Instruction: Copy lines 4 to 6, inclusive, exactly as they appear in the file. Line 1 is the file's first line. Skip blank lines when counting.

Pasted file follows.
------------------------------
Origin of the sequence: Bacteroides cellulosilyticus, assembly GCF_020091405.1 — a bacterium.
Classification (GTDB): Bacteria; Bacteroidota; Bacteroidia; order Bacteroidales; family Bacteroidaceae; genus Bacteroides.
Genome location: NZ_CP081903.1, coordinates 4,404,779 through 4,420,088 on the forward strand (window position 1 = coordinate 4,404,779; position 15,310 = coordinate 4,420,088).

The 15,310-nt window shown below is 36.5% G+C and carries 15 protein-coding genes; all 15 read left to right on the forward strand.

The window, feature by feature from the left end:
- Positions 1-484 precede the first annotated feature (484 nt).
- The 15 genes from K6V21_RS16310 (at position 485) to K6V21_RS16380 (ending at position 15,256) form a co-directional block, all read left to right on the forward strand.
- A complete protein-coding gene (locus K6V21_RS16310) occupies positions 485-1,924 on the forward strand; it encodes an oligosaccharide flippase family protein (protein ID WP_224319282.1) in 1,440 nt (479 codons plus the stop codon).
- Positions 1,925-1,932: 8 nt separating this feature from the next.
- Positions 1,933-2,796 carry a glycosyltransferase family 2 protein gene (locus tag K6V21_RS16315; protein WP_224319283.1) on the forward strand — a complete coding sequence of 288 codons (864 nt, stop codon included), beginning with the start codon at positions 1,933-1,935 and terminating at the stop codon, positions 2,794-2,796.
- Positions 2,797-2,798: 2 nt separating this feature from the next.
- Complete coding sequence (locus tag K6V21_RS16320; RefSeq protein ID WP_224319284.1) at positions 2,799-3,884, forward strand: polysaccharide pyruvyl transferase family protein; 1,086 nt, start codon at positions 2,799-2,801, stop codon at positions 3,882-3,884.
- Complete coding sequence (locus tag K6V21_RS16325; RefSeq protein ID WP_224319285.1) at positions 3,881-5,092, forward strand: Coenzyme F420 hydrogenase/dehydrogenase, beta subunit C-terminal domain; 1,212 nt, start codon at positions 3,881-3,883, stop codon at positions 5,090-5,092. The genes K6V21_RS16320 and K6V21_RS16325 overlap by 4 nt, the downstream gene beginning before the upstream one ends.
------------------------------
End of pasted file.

The 15,310-nt window shown below is 36.5% G+C and carries 15 protein-coding genes; all 15 read left to right on the forward strand.

The window, feature by feature from the left end:
- Positions 1-484 precede the first annotated feature (484 nt).